Background In the greater framework of the essential functions of Public Health, our focus is on a systematic, objective, external evaluation of Latin American scientific output, to compare its publications in the area of Public Health with those of other major geographic zones. We aim to describe the regional distribution of output in Public Health, and the level of visibility and specialization, for Latin America; it can then be characterized and compared in the international context. Methods The primary source of information was the Scopus database, using the category “Public Health, Environmental and Occupational Health”, in the period 1996–2011. Data were obtained through the portal of SCImago Journal and Country Rank. Using a set of qualitative (citation-based), quantitative (document recount) and collaborative (authors from more than one country) indicators, we derived complementary data. The methodology serves as an analytical tool for researchers and scientific policy-makers. Results The contribution of Latin America to the arsenal of world science lies more or less midway on the international scale in terms of its output and visibility. Revealed as its greatest strengths are the high level of specialization in Public Health and the sustained growth of output. The main limitations identified were a relative decrease in collaboration and low visibility. Conclusions Collaboration is a key factor behind the development of scientific activity in Latin America. Although this finding can be useful for formulating research policy in Latin American countries, it also underlines the need for further research into patterns of scientific communication in this region, to arrive at more specific recommendations. PMID:24950735

  5. United European Gastroenterology Week scientific abstracts and their progression to full publication.

    PubMed

    Raju, Suneil A; Sanders, David S; Akram, Rahim; Glover, Rebecca; Al-Rifaie, Ammar; Peever, Elise; Purves, Josh; Scanu, Emily; Kurien, Matthew

    2017-10-01

    Abstracts presentations at scientific meetings enable rapid dissemination of novel research. The percentage of abstracts that proceed to full publication from differing medical specialties is highly variable. This study aims to evaluate the outcomes of abstracts presented at the United European Gastroenterology Week (UEGW). All abstracts presented at UEGW between 2009 and 2011 were assessed. Cross-referencing of the first author, senior author and at least one keyword of the abstract was performed using PubMed and EMBASE databases. Abstracts and possible resultant full publications were then examined in tandem to ensure that they represented the same study. Data were also collected on lag time to publication, journal impact factors, country of the author and factors influencing subsequent publication. A total of 6785 abstracts (1438 oral and 5347 poster presentations) were presented during the period assessed. Of these, 2099 (30.9%) proceeded to full publication in indexed journals. Oral abstract presentations were most likely to proceed to full publication compared with poster presentations (odds ratio: 1.38, 95% confidence interval: 1.22-1.56) and were more likely to achieve publication in higher impact journals (median impact factor 4.78 vs. 2.89, P<0.0005). The median lag time to full publication was 15 (IQR: 7-15) months. The Netherlands had the highest United European Gastroenterology abstract conversion rate to full publication (46.8%). This is the first study to assess the publication rates of UEGW. Findings are favourable with similar studies from other societies.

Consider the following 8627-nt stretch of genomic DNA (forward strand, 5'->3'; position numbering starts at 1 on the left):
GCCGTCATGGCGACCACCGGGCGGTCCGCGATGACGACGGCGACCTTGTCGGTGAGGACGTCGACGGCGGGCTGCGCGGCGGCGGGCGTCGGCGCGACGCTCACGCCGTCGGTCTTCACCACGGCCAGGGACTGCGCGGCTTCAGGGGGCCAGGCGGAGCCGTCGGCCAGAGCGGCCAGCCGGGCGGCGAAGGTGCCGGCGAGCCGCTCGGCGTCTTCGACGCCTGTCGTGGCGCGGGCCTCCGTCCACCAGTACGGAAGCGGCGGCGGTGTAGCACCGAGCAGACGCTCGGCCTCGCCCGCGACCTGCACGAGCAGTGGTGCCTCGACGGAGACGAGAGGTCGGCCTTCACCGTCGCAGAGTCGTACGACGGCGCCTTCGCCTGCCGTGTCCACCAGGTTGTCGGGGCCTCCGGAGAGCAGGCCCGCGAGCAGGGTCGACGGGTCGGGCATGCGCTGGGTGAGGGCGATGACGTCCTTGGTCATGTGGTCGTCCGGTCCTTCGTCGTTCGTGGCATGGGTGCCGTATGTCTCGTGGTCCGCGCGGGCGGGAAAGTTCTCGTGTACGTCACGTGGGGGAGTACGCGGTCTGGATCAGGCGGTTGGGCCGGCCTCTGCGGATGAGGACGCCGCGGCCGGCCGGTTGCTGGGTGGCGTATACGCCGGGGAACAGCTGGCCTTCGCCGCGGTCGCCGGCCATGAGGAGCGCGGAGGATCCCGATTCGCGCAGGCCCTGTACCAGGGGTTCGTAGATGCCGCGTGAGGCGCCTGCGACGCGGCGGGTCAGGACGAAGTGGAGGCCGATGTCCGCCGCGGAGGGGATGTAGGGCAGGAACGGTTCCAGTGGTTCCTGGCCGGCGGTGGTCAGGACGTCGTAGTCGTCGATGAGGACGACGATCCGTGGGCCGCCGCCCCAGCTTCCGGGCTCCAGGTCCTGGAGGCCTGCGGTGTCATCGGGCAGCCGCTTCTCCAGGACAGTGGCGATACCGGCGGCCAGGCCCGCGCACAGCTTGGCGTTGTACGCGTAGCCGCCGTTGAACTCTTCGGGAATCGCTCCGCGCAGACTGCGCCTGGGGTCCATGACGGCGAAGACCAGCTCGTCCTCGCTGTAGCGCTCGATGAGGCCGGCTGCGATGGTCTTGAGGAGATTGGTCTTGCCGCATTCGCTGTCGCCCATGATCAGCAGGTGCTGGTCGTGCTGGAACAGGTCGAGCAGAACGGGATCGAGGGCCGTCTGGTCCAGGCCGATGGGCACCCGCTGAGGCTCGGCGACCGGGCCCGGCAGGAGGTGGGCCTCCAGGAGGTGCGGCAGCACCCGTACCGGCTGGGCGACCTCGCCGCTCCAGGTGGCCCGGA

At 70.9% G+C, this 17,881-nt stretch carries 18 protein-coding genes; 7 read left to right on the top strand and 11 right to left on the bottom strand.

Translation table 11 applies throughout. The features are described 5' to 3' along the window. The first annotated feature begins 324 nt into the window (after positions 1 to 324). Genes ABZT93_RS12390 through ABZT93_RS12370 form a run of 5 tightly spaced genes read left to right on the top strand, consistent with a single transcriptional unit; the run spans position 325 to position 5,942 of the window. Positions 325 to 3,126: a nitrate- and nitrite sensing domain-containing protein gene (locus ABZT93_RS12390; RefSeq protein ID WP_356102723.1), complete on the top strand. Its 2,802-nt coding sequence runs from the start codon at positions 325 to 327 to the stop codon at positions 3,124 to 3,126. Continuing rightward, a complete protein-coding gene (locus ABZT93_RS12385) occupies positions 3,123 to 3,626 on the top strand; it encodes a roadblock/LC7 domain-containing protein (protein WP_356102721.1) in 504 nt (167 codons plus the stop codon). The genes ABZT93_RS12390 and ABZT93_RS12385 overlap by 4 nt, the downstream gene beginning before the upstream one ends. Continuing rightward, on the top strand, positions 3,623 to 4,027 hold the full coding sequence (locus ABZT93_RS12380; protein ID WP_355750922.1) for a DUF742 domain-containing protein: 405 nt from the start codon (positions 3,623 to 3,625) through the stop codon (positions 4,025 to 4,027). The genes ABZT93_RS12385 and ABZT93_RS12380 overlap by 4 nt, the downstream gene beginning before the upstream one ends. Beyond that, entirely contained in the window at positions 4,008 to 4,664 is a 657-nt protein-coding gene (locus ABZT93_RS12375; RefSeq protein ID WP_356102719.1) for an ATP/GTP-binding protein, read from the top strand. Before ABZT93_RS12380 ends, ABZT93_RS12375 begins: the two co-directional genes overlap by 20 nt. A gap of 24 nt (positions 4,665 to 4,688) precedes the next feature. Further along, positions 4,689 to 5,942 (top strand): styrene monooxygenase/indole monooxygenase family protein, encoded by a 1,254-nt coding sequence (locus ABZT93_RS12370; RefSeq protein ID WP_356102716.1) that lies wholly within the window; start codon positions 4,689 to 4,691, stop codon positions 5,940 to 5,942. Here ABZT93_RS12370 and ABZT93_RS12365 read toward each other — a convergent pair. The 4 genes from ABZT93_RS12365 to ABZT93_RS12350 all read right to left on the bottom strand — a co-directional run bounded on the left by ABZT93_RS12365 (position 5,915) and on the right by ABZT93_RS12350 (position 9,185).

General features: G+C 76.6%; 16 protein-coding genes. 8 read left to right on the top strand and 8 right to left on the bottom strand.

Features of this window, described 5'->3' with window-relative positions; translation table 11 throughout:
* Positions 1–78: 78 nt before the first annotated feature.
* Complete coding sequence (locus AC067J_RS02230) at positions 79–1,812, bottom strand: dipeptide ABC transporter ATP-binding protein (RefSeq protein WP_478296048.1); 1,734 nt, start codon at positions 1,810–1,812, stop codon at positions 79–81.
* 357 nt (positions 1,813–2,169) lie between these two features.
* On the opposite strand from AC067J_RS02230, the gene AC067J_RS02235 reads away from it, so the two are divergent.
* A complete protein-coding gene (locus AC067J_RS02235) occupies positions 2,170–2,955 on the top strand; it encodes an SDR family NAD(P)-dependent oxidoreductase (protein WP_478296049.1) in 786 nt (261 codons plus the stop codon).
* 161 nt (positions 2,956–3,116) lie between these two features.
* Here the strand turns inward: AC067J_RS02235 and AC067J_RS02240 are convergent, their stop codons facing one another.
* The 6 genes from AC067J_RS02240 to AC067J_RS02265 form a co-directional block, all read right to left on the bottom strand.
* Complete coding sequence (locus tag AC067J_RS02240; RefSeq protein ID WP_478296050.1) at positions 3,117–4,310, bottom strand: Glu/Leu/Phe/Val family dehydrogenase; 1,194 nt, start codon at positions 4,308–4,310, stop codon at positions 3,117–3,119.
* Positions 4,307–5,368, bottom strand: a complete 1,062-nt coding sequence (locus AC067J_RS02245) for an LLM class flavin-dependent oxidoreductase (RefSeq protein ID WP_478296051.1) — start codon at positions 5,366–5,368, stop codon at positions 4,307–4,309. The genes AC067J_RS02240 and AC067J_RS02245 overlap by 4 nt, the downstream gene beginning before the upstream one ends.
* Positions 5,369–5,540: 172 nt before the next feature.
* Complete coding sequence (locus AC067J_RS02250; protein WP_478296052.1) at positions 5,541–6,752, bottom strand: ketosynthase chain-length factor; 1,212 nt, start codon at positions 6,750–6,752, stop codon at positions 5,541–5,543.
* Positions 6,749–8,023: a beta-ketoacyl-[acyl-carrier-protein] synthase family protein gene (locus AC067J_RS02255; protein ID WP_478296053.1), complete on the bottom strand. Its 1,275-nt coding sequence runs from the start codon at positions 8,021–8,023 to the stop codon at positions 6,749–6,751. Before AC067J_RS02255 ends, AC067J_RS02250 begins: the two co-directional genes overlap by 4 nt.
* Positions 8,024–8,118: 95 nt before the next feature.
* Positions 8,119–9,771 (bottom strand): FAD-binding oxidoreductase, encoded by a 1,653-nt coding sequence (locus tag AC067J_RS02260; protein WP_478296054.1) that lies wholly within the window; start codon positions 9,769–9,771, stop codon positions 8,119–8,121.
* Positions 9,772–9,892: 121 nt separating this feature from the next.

6. ORI findings of scientific misconduct in clinical trials and publicly funded research, 1992-2002.

    PubMed

    Reynolds, Sandra M

    2004-01-01

    Since 1992 the Office of Research Integrity (ORI) had reviewed investigations of scientific misconduct in research funded by the US Public Health Service (PHS). ORI defined scientific misconduct as "fabrication, falsification, plagiarism, or other practices that seriously deviate from those that are commonly accepted within the scientific community for proposing, conducting, or reporting research". The purpose of this study was to summarize the findings and administrative actions reported in ORI notices of scientific misconduct in clinical trials occurring between May 1992 and 2002. Findings of misconduct were gathered from publicly available sources: the ORI annual reports and the NIH Guide to Grants and Contracts. Clinical trials accounted for 17 (13%) of the 136 investigations that resulted in findings of scientific misconduct, and they were noted in 12 (11%) of the 113 brief reports of investigations closed with findings of no scientific misconduct. In clinical trials, the most severe sanction, debarment from US Government funding, was applied in six (35%) of the cases of misconduct compared to 79 (66%) of 119 cases from all other types of research combined. Of individuals cited for misconduct in clinical trials, three (18%) held doctorates in contrast to 81 (68%) in other types of research. In clinical trials, junior employees may bear the burden of sanction for scientific misconduct. The most frequently applied sanction was the requirement that a plan of supervision of the sanctioned employees accompany any future application for funding which would include them. This imposition of sanction on an individual employee does not address possible causes of misconduct which may be inherent in the overall pattern of leadership, training and supervision in the trial. Furthermore, the definition of misconduct, as interpreted by the Departmental Appeals Board, excludes carelessness and other poor research practices that may lead to dissemination of more incorrect data